October 29th, 2015

Election Ballot Available

by Christopher O'Brien

Unsure who’s running? Want to view a sample ballot before Tuesday’s election?

We have you covered. Click HERE to view the offices and candidates for next week’s election.

Have an opinion about what issues you care about? We’re accepting Letters to the Editor until late Friday evening. Just e-mail them to WolcottWhisper@gmail.com . Please limit them to about 500-600 words at most.

2015 Wolcott Municipal Elections Sample Ballot

October 21st, 2015

Candidates Forum Thursday

by Christopher O'Brien

vote boxDo you know who you’ll be voting for in November?
Every two years voters will renew or change the neighbors who represent them in town government, and this year is no exception. The Junior Women’s Club will host a “Meet the Candidates” forum Thursday, October 22nd in the Tyrrell School gym. The event is free and refreshments will be provided.

Current Mayor

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November 6th, 2013

2013 Election Results

by Christopher O'Brien
Wolcott High was jammed with voters at 6 pm Tuesday

Wolcott High was jammed with voters at 6 pm Tuesday

About 48.5% of registered voters showed up to the polls Tuesday according to data released by the Town Clerk on Wednesday. That’s about four points higher than the average for the past four municipal elections. An aggressive campaign by Democratic candidate Michael Gugliotti against five term uncumbent Tom Dunn likely fueled added interest in the race this year. In contrast, only 35% of voters showed up to vote in 2005 when Dunn ran unopposed but other local seats were up for grabs.

2013 Town Election Results

For the first time in several years, no candidate came close enough to force a recount.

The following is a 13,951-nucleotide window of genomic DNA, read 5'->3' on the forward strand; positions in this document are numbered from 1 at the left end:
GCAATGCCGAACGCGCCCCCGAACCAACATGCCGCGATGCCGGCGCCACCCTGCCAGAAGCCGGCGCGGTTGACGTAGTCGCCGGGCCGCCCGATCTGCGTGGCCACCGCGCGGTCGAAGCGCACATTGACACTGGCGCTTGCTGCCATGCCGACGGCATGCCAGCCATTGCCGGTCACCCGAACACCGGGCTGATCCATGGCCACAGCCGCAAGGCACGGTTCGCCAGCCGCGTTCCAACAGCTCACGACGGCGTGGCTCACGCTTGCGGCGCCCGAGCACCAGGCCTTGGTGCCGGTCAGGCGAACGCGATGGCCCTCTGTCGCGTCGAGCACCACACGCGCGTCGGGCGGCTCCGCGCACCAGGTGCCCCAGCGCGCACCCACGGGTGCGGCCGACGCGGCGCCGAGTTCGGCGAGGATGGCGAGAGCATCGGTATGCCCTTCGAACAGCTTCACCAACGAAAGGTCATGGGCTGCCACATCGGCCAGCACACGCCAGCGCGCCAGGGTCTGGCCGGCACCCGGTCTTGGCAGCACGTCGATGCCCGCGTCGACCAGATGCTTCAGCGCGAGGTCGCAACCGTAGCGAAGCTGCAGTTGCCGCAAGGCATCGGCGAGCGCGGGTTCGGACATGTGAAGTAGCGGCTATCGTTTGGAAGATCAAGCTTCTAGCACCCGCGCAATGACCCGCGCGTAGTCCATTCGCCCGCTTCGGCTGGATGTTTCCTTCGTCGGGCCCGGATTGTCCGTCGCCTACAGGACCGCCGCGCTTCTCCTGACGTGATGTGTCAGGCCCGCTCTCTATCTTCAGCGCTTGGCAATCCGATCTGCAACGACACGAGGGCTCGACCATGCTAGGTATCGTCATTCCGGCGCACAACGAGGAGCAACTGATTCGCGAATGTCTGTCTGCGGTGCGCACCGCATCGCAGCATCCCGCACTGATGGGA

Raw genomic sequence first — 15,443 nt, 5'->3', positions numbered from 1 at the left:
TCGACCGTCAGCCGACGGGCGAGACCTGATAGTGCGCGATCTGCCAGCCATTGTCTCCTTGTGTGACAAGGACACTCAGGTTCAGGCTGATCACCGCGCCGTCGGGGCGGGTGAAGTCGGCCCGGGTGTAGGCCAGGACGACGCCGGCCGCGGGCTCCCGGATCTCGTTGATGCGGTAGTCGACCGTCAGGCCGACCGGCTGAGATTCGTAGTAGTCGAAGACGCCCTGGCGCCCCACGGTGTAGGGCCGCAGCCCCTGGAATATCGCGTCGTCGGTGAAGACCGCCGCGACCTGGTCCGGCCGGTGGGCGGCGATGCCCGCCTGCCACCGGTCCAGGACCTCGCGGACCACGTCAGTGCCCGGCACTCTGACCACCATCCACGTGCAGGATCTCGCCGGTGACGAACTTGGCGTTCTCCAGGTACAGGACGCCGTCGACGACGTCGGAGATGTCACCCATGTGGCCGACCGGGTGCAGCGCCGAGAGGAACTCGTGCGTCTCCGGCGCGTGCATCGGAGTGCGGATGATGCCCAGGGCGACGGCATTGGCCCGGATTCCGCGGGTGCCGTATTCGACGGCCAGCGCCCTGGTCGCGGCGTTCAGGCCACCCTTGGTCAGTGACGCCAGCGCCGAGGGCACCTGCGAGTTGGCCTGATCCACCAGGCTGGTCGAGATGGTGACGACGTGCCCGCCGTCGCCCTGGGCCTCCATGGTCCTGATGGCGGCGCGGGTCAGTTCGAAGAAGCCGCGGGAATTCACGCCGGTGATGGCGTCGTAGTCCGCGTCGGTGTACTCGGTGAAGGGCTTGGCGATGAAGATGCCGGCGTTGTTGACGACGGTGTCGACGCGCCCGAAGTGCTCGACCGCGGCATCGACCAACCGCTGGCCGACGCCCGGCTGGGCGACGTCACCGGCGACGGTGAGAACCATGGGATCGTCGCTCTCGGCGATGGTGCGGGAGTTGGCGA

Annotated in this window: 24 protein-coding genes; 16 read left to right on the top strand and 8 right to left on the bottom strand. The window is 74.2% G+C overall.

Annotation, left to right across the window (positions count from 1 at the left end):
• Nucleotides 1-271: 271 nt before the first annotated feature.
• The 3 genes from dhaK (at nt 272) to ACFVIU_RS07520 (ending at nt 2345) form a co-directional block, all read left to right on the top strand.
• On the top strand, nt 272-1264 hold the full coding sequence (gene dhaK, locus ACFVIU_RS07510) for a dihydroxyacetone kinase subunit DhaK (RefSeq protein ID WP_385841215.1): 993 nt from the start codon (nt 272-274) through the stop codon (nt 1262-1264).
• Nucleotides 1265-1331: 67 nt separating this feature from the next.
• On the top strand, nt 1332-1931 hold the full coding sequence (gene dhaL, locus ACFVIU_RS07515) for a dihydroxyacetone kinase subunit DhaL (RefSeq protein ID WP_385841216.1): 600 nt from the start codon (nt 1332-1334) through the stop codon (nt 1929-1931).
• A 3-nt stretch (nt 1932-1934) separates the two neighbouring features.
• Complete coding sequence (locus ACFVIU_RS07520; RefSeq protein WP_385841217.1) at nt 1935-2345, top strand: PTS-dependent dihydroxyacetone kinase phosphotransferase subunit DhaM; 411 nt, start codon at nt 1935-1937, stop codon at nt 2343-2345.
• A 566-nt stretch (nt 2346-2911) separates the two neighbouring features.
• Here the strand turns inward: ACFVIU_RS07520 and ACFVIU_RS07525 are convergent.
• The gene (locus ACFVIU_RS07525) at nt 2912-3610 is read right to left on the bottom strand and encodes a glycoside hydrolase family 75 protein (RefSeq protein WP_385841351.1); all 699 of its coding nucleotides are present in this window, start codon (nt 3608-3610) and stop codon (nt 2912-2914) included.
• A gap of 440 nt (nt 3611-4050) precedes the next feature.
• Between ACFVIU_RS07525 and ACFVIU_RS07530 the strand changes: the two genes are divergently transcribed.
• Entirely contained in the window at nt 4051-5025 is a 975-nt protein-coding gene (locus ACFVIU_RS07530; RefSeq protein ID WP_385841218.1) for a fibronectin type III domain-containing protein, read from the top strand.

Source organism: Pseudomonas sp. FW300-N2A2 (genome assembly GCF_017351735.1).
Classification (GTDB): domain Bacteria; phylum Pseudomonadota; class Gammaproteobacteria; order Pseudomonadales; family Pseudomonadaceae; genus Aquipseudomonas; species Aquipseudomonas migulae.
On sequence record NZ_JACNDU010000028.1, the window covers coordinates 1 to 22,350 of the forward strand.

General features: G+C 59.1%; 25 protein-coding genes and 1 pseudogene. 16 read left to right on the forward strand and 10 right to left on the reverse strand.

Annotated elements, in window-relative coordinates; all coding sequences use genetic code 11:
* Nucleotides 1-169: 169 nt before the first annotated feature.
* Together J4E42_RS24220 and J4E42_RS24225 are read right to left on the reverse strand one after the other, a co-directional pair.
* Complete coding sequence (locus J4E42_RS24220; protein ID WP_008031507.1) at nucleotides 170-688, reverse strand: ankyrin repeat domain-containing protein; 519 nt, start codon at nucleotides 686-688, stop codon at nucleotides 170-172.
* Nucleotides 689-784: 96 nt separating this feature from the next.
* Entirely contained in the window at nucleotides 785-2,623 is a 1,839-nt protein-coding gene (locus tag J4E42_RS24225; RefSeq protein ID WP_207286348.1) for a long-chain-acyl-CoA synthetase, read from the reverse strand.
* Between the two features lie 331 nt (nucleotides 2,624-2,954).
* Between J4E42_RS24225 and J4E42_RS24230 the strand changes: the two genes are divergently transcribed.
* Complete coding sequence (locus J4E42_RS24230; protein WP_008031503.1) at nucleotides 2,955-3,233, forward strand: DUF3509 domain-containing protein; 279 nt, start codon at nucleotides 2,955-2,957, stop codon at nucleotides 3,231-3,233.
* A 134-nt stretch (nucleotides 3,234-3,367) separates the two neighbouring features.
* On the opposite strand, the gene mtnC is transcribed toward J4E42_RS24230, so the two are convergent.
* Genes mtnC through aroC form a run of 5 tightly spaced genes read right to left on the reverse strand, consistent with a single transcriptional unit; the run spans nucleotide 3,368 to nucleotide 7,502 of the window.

Out of the 5,429 voters who turned out for the election, five candidates recieved over 3,000 votes: Mayor Dunn, Third District Councilor Roger Picard, Board of Education member Roberta Leonard, Constable Paul Gallucci, and Town Clerk Debbie Slater, who was uncontested. Dunn received 4,155 votes.

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November 6th, 2013

Tynan Captures Tax Collector; Dunn Cruises in Sweeping Victory

by Christopher O'Brien
Mayor Thomas G. Dunn hugs a supporter

Mayor Thomas G. Dunn hugs a supporter after winning re-election Tuesday night.

By Chris O’Brien

Despite a last minute appeal for change by Democratic nominee Michael Gugliotti, voters overwhelmingly returned Thomas G. Dunn to the Mayor’s office with 78% of the vote. Gugliotti received about 16% of the vote and Petitioning Candidate Steven Olmstead received 6% in his second bid for Mayor.

Hayley Conroy leans in to help her mother Cheryl vote at Tyrrell School

Hayley Conroy leans in to help her mother Cheryl vote at Tyrrell School

However, all eyes were on the Tax Collector’s race where where current Municipal Agent Darlene Tynan defeated Cheryl McQueen Brundage by about 350 votes.All vote tallies did not include absentee ballots. The final count will be available Wednesday morning.

There was standing room only at the VFW as family, friends, and well-wishers packed the hall.

“They sent out the report cards. Before I got all F’s,” giving reference to a piece of campaign literature received by many voters. “But tonight I received all V’s (for victory)!” said a beaming Tynan of her win.

(Correction: We originally reported the wrong candidate had won a seat to the Town Council from District 3. Joe DelBouno won that seat. We regret the error but thank a reader for the correction.)

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October 29th, 2013

2013 Municipal Election Guide

by Christopher O'Brien

vote clipartHere we will provide links to stories about this year’s election. Check back often for updates.

Latest Update: Tuesday 3 pm -Endorsements added: Board of Education; Tax Collector, Treasurer, and Town Council; Mayor

Tuesday 11 am – video of speeches by Michael Gugliotti, Neil O’Leary and Bridget Dunn

 

1. Wolcott Ballot  – Here’s where you can see who’s running for each office and where their name will appear. Be sure to scroll down on the link to see BOTH sides of the ballot!

2. Not registered to vote yet? You can still vote in this year’s Election. Go to Town hall on Tuesday between 6 am and 8 pm with proper ID. Your ballot will be counted separately pending verification of your identity.